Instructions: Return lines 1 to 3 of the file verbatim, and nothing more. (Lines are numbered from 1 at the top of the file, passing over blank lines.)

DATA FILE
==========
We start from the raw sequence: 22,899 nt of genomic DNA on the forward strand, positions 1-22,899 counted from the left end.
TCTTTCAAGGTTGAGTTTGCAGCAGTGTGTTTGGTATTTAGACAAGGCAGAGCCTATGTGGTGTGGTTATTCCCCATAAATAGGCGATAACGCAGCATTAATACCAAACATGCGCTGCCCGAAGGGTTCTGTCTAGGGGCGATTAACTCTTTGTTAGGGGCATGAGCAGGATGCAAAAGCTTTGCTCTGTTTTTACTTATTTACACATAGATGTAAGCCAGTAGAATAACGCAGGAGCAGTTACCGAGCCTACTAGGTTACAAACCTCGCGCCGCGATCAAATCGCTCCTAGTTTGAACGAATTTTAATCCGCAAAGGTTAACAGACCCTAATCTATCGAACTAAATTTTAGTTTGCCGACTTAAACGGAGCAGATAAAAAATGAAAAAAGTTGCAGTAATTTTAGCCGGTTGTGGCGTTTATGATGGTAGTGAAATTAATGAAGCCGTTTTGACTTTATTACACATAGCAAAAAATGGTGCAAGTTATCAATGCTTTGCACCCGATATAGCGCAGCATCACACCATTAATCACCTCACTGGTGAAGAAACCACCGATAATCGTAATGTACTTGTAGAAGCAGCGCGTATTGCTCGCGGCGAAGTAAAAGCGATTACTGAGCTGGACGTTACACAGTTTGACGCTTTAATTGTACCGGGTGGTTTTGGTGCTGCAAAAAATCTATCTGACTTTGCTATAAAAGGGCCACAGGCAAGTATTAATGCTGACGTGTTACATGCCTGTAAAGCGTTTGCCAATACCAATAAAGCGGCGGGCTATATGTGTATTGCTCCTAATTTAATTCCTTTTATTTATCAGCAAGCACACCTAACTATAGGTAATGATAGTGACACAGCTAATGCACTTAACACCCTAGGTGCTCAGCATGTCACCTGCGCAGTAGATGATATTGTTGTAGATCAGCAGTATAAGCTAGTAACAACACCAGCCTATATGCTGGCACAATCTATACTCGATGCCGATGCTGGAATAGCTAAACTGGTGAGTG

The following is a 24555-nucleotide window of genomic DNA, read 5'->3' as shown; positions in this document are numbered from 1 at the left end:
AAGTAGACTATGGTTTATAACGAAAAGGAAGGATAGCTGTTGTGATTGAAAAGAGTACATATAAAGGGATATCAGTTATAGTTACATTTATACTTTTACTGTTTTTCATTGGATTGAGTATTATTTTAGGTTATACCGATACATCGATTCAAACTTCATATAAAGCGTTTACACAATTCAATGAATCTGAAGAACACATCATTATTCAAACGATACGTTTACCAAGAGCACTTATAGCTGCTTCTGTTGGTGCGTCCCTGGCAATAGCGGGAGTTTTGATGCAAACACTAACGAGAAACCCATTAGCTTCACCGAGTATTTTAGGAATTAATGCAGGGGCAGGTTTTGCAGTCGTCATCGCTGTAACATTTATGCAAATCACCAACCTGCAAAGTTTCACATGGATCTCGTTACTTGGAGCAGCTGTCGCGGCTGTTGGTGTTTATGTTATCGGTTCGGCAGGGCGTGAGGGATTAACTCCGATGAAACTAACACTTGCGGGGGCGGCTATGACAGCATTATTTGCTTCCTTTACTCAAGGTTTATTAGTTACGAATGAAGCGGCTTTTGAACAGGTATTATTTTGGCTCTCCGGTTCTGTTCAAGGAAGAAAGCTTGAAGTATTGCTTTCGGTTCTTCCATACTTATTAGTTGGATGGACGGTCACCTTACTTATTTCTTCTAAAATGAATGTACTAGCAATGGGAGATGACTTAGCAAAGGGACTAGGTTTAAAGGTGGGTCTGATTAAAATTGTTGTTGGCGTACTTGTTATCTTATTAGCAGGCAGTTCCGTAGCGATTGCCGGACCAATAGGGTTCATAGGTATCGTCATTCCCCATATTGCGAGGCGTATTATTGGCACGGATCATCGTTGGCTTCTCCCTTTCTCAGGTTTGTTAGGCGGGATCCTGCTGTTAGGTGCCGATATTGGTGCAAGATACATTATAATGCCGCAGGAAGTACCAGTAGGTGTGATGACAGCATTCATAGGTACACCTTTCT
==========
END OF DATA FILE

We start from the raw sequence: 22,899 nt of genomic DNA on the forward strand, positions 1-22,899 counted from the left end.
TCTTTCAAGGTTGAGTTTGCAGCAGTGTGTTTGGTATTTAGACAAGGCAGAGCCTATGTGGTGTGGTTATTCCCCATAAATAGGCGATAACGCAGCATTAATACCAAACATGCGCTGCCCGAAGGGTTCTGTCTAGGGGCGATTAACTCTTTGTTAGGGGCATGAGCAGGATGCAAAAGCTTTGCTCTGTTTTTACTTATTTACACATAGATGTAAGCCAGTAGAATAACGCAGGAGCAGTTACCGAGCCTACTAGGTTACAAACCTCGCGCCGCGATCAAATCGCTCCTAGTTTGAACGAATTTTAATCCGCAAAGGTTAACAGACCCTAATCTATCGAACTAAATTTTAGTTTGCCGACTTAAACGGAGCAGATAAAAAATGAAAAAAGTTGCAGTAATTTTAGCCGGTTGTGGCGTTTATGATGGTAGTGAAATTAATGAAGCCGTTTTGACTTTATTACACATAGCAAAAAATGGTGCAAGTTATCAATGCTTTGCACCCGATATAGCGCAGCATCACACCATTAATCACCTCACTGGTGAAGAAACCACCGATAATCGTAATGTACTTGTAGAAGCAGCGCGTATTGCTCGCGGCGAAGTAAAAGCGATTACTGAGCTGGACGTTACACAGTTTGACGCTTTAATTGTACCGGGTGGTTTTGGTGCTGCAAAAAATCTATCTGACTTTGCTATAAAAGGGCCACAGGCAAGTATTAATGCTGACGTGTTACATGCCTGTAAAGCGTTTGCCAATACCAATAAAGCGGCGGGCTATATGTGTATTGCTCCTAATTTAATTCCTTTTATTTATCAGCAAGCACACCTAACTATAGGTAATGATAGTGACACAGCTAATGCACTTAACACCCTAGGTGCTCAGCATGTCACCTGCGCAGTAGATGATATTGTTGTAGATCAGCAGTATAAGCTAGTAACAACACCAGCCTATATGCTGGCACAATCTATACTCGATGCCGATGCTGGAATAGCTAAACTGGTGAGTG

The following is a 24555-nucleotide window of genomic DNA, read 5'->3' as shown; positions in this document are numbered from 1 at the left end: